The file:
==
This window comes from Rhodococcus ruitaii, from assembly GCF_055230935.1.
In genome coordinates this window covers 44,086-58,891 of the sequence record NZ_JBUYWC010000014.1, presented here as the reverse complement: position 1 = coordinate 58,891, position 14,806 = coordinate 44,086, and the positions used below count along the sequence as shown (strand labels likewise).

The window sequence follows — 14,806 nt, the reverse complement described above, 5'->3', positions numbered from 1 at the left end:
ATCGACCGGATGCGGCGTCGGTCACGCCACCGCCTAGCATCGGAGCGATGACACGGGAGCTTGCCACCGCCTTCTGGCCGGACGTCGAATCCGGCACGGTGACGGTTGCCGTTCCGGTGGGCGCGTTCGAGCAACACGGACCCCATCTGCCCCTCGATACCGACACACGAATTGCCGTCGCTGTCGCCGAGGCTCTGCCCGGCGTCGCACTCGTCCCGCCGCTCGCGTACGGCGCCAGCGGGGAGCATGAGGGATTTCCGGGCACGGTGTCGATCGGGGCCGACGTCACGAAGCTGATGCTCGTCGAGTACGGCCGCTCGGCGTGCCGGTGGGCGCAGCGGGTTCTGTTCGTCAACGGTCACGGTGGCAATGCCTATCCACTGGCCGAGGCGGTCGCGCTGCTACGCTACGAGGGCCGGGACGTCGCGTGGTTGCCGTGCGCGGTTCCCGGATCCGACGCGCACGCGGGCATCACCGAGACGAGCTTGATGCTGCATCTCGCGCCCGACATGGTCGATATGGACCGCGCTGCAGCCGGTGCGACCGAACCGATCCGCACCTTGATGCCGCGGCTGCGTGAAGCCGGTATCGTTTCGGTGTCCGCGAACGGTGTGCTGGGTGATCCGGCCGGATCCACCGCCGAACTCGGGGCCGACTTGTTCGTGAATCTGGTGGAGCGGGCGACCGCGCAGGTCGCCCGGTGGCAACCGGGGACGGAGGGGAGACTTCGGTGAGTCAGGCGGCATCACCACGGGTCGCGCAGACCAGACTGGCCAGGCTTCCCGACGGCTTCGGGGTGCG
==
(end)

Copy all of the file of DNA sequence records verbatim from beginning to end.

This window comes from Rhodococcus ruitaii, from assembly GCF_055230935.1.
In genome coordinates this window covers 44,086-58,891 of the sequence record NZ_JBUYWC010000014.1, presented here as the reverse complement: position 1 = coordinate 58,891, position 14,806 = coordinate 44,086, and the positions used below count along the sequence as shown (strand labels likewise).

The window sequence follows — 14,806 nt, the reverse complement described above, 5'->3', positions numbered from 1 at the left end:
ATCGACCGGATGCGGCGTCGGTCACGCCACCGCCTAGCATCGGAGCGATGACACGGGAGCTTGCCACCGCCTTCTGGCCGGACGTCGAATCCGGCACGGTGACGGTTGCCGTTCCGGTGGGCGCGTTCGAGCAACACGGACCCCATCTGCCCCTCGATACCGACACACGAATTGCCGTCGCTGTCGCCGAGGCTCTGCCCGGCGTCGCACTCGTCCCGCCGCTCGCGTACGGCGCCAGCGGGGAGCATGAGGGATTTCCGGGCACGGTGTCGATCGGGGCCGACGTCACGAAGCTGATGCTCGTCGAGTACGGCCGCTCGGCGTGCCGGTGGGCGCAGCGGGTTCTGTTCGTCAACGGTCACGGTGGCAATGCCTATCCACTGGCCGAGGCGGTCGCGCTGCTACGCTACGAGGGCCGGGACGTCGCGTGGTTGCCGTGCGCGGTTCCCGGATCCGACGCGCACGCGGGCATCACCGAGACGAGCTTGATGCTGCATCTCGCGCCCGACATGGTCGATATGGACCGCGCTGCAGCCGGTGCGACCGAACCGATCCGCACCTTGATGCCGCGGCTGCGTGAAGCCGGTATCGTTTCGGTGTCCGCGAACGGTGTGCTGGGTGATCCGGCCGGATCCACCGCCGAACTCGGGGCCGACTTGTTCGTGAATCTGGTGGAGCGGGCGACCGCGCAGGTCGCCCGGTGGCAACCGGGGACGGAGGGGAGACTTCGGTGAGTCAGGCGGCATCACCACGGGTCGCGCAGACCAGACTGGCCAGGCTTCCCGACGGCTTCGGGGTGCG